Meet Ajit Pai, the Indian-origin FCC chief at centre of ‘net neutrality’ debate in US
Ajit Pai said the FCC will vote on December 14 to rescind the so-called net neutrality rules championed by Democratic former President Barack Obama.
The top US telecom regulator has formally unveiled plans to roll back "net neutrality" rules adopted in 2015 that were aimed at treating all online traffic equally. At the centre of the debate is Federal Communications Commission chairman Ajit Pai, an Indian-origin Republican appointed by President Donald Trump in January.
Pai said on Tuesday the regulatory agency will vote at a December 14 meeting on his plan to rescind the so-called net neutrality rules championed by Democratic former president Barack Obama that treated internet service providers like public utilities.
Pai said the action would remove heavy-handed internet regulations. Critics said it would let internet service providers give preferential treatment to some sites and apps and allow them to favour their own digital content.
Pai, whose mother is from Bengaluru and father from Hyderabad, was born in Buffalo, New York, in 1973. His parents came to the US to work as doctors in rural Kansas.
He was named to the FCC by Obama and is a lawyer by training. Pai went to the University of Harvard and the University of Chicago, and served in several positions in the Department of Justice and the US Congress.
"Chairman Pai's regulatory philosophy is informed by a few simple principles. Rules that reflect these principles will result in more innovation, more investment, better products and services, lower prices, more job creation, and faster economic growth," the FCC's website says about Pai.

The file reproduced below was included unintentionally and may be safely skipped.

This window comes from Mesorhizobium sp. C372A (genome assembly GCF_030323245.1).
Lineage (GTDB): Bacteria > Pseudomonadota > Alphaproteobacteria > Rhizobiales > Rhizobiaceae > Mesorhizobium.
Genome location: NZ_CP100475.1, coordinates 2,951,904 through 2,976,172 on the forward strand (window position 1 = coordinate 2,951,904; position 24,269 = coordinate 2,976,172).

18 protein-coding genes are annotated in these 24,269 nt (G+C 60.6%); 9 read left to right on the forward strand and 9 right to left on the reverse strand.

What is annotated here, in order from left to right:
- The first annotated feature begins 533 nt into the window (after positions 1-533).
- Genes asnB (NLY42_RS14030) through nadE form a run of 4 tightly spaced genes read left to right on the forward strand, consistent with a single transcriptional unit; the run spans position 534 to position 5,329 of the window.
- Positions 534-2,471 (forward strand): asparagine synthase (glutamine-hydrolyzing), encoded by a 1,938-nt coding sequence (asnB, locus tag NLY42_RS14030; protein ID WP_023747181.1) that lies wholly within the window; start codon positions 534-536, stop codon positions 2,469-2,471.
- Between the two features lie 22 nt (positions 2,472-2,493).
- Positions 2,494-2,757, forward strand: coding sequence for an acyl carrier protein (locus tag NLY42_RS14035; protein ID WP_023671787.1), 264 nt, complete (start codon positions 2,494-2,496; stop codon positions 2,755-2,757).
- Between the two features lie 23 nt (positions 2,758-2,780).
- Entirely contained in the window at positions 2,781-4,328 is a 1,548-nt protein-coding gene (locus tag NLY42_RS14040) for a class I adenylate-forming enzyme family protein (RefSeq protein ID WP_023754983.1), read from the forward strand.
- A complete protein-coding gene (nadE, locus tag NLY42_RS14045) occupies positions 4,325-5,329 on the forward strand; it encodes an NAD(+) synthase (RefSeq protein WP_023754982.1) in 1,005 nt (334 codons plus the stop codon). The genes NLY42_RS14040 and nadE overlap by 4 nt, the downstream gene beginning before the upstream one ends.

Apart from working as associate general counsel at Verizon for two years, Pai's career has mostly comprised government roles.
A CNN report on Pai says: "(He) often goes out of his way to be nice. He's the kind of person who remembers co-workers' birthdays or your kids' first names. It doesn't matter if you're a congressman from California or the parking attendant at the lot near the FCC's headquarters, Pai offers a folksy and sincere greeting to all. He always has a kind word for colleagues, even when they stand on the opposite side of the aisles."
The report quotes Gigi Sohn, a former adviser to the previous FCC head, as saying in an interview: "He's a great guy to have a beer with."
"But don't be fooled. He's in favour of dismantling net neutrality and other consumer-friendly policies, and he'll do it with a smile," she adds.
Pai said on Tuesday his proposal would prevent state and local governments from creating their own net neutrality rules because internet service is "inherently an interstate service."
The Federal Communication Commission, which is an independent body overseen by the US Congress, regulates interstate and international communications by radio, television, wire, satellite, and cable in the country.
The Obama-era rules, aimed at giving consumers equal access to web content, barred broadband providers from blocking or slowing down access to content or charging consumers more for certain content.
A US appeals court last year upheld the legality of the net neutrality regulations, which were challenged in a lawsuit led by telecommunications industry trade association US Telecom. The group praised Pai's decision to remove "antiquated, restrictive regulations" to "pave the way for broadband network investment, expansion and upgrades".
Pai said in an interview on Fox News Radio that Trump did not have any input on his proposal.